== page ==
A fierce media debate was sparked this week, when leading online multinational corporation, Yahoo!, circulated an internal memo placing a ban on homeworking. The decision, coming from one of the leaders of the internet revolution that facilitated the rise of the work-at-home phenomenon, has led some commentators to question the future of flexible working.
The decree at the heart of the debate, sent to Yahoo! employees on Friday 22nd February, urged that “it is critical that we are all present in our offices.” Rationalising the move to recall its workers back to the office, the online giant maintained that “speed and quality are often sacrificed when we work from home.” Such criticism of the telecommuting model often points to the difficulties of monitoring and optimising the efficiency of employees beyond the office environment.
Applied effectively, however, there are real merits to giving workers the flexibility to choose how, and where, they work. The right technology can facilitate flexible working practices that are both fully visible and accountable, whilst promoting greater levels of productivity and collaboration. RedPBX®, delivered from a cloud platform, gives users the ability to work remotely from any location simply by logging in via web portal, and have their calls automatically forwarded to them.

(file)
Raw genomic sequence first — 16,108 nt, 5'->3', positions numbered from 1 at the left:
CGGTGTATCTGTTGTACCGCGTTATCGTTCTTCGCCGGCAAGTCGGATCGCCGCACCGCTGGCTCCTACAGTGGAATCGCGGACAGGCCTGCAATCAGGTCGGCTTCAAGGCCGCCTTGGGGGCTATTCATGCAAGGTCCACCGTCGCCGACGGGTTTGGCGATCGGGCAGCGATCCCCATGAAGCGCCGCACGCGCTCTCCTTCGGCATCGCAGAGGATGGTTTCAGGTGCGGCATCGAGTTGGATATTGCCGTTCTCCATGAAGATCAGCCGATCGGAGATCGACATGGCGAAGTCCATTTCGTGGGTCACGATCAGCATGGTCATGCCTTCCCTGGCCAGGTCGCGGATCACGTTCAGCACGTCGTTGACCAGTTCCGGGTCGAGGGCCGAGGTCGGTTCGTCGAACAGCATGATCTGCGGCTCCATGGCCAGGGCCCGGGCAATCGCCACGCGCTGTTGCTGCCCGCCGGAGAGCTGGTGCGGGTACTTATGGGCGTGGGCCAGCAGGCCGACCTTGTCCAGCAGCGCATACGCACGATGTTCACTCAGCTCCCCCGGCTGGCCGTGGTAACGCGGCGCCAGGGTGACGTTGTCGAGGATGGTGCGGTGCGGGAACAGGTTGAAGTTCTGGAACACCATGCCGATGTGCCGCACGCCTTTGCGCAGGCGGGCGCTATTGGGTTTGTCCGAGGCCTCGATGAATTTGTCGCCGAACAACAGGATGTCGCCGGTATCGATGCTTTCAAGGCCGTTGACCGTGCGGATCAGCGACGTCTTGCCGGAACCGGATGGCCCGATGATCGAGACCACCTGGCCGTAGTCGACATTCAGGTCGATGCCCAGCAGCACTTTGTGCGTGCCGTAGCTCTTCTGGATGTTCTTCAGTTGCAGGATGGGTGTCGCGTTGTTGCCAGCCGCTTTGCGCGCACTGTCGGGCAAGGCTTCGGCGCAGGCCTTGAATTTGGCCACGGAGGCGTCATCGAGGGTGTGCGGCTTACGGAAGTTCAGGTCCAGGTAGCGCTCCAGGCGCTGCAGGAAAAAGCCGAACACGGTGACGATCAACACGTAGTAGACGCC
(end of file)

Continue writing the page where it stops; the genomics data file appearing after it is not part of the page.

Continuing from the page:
Each RedPBX user has access to an intuitive personal portal, through which they can access a range of features, including personal conferencing functions and an online corporate directory. Computer-telephony-integration (CTI) enables workers to interact with one another quickly and easily using their computer. Meanwhile, fully customisable presence gives users and supervisors full visibility of workers’ statuses across the business.
“Despite this week’s debate, flexible working still has much to offer businesses and, backed by the right technology, the practice can have real productive benefits,” commented Martin Taylor, Redwood Director. “RedPBX gives users the flexibility to work from home or ‘hot-desk’ across multiple sites, allowing them to suitably adapt their working patterns at short notice.”
Taylor continued: “The inclement weather that Britain experienced in January this year is estimated to have cost the UK economy more than £470 million in lost productivity, as many workers found themselves unable to reach work. Imagine the money that could have been saved if those people had been able to work from home.”